Advertising
Advertising

Why “The One” Isn’t The Person Who Loves You Most But Understands You Best

Why “The One” Isn’t The Person Who Loves You Most But Understands You Best

I’ve written a lot of articles about love and relationships lately, and I’ve been really proud of them. If you asked me five years ago, or even two years ago, if I’d know what true love and a quality relationship were, I’d probably laugh in your face. Love is hard to understand unless you experience it yourself – the good and the bad. But thankfully you can read from others’ mistakes and learn some quality lessons that will keep you from getting hurt or wasting time on the wrong person.

When you’re younger, it’s easy to think of love as being the most basic emotion, and therefore the simplest relationship – you love your partner and your partner loves you. In reality, it isn’t that simple. Love can take on many different forms, and it might seem like it’s always a positive emotion, but love can be dangerous and damaging. The wrong person can use love as a weapon. They could hold it against you, and make you act certain ways in order to “earn” their love. They may ask you to be somebody different than you truly are in order to keep their love. This isn’t true love, even though you may feel like this person loves you the most. This person isn’t worth being considered “the one,” because they’re using love as a pawn so they can play a game with you. It isn’t fair for you to live your life in constant fear of losing love just because you might do something your partner would consider “wrong” or “bad” – especially if you’re just being true to yourself.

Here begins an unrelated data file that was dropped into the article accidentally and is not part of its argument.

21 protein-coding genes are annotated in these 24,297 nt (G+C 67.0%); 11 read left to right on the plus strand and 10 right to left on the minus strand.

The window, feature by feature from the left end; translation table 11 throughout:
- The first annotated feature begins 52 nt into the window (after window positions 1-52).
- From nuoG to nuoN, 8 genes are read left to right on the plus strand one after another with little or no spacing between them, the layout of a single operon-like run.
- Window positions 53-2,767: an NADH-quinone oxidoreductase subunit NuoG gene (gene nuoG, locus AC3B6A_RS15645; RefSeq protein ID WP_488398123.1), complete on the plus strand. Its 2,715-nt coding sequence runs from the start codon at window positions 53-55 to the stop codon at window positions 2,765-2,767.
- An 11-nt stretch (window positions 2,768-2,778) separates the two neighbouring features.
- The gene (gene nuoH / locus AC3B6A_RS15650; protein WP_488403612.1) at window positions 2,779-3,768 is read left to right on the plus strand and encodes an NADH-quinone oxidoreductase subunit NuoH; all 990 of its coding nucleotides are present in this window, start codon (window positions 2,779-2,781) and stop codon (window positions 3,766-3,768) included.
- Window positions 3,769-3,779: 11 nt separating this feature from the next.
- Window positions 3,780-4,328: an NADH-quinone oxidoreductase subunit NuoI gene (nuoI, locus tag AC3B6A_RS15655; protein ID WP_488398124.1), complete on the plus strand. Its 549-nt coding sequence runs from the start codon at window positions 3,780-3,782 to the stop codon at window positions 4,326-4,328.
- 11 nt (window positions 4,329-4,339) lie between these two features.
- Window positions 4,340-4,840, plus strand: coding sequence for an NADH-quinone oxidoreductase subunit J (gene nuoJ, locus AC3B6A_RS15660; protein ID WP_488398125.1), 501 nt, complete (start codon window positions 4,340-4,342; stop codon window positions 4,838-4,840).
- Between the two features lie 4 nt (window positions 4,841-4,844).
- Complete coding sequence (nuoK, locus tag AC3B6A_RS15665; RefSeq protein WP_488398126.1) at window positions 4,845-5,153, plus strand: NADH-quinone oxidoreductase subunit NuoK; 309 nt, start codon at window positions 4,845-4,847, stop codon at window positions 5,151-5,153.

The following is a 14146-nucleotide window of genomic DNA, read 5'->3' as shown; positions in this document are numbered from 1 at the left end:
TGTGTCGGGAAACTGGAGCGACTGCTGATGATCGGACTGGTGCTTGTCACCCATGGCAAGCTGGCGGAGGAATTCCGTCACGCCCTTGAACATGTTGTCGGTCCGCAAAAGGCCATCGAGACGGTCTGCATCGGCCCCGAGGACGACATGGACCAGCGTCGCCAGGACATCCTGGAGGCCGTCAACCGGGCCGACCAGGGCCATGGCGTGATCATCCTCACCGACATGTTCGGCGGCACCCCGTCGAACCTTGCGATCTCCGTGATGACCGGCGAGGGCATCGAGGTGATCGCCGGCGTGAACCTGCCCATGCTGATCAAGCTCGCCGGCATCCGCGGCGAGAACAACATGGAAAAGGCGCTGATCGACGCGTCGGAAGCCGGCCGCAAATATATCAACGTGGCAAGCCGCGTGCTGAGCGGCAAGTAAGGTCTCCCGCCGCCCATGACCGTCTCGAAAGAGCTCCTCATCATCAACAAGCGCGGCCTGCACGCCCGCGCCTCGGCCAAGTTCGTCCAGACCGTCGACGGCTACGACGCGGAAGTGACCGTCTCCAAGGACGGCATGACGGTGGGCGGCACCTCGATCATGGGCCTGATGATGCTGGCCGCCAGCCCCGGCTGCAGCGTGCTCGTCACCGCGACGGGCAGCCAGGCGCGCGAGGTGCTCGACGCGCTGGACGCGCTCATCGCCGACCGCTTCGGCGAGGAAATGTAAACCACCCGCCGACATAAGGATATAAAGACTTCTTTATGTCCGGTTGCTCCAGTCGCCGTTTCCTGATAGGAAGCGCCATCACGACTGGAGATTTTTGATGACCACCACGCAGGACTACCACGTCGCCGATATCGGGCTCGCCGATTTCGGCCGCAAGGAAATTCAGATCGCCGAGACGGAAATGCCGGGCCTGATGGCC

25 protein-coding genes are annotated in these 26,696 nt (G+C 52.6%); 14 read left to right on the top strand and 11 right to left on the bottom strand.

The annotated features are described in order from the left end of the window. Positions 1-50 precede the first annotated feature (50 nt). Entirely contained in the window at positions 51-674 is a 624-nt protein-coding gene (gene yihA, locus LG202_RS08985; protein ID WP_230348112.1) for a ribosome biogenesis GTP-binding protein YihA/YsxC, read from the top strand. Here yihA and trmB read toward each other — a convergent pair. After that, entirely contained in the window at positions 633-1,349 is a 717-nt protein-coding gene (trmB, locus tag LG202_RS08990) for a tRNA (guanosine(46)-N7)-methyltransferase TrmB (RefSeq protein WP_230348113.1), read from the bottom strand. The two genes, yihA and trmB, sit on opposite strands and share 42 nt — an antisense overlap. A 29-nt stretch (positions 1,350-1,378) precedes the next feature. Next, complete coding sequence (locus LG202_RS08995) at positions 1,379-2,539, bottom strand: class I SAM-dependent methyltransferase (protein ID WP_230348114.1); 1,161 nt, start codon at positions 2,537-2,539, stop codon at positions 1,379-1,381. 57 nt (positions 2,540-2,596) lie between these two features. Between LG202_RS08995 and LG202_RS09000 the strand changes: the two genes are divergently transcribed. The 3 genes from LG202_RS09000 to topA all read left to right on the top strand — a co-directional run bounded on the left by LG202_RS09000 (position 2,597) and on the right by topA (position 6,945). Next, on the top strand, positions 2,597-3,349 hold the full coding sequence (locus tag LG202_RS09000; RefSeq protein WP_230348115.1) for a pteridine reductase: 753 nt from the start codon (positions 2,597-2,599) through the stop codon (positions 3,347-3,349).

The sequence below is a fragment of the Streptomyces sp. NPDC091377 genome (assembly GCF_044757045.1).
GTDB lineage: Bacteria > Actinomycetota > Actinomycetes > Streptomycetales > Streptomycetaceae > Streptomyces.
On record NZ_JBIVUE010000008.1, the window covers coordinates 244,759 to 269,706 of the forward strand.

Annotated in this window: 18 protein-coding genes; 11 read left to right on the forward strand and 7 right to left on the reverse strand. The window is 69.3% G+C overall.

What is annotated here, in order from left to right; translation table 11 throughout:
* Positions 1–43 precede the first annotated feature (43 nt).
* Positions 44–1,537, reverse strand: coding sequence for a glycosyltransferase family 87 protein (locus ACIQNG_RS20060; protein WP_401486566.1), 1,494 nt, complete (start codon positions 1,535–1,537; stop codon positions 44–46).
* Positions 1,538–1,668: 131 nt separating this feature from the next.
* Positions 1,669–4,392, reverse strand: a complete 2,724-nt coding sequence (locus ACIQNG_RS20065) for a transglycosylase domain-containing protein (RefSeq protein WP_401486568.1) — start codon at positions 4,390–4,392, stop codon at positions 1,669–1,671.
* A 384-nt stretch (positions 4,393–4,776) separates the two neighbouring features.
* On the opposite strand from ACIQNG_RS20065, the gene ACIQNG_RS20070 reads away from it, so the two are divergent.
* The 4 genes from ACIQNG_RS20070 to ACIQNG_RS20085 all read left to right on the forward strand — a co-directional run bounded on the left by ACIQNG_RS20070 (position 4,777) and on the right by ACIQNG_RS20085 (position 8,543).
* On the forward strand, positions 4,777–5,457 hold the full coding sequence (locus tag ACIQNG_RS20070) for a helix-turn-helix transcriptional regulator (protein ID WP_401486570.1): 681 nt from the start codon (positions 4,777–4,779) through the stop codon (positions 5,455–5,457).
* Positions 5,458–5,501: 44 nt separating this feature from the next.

Advertising

True love is unconditional. Your partner, the one who is truly “the one,” doesn’t necessarily love you more than anyone else you’ve ever dated. “The one” is the person who understands you most, because when someone truly understands you, they love you for you. They know how you think about things, how you’ll react in certain situations. When someone understands you, they know how to keep from hurting you. They won’t be inconsiderate or make unreasonable demands because they understand how you’ll feel as a result of these things.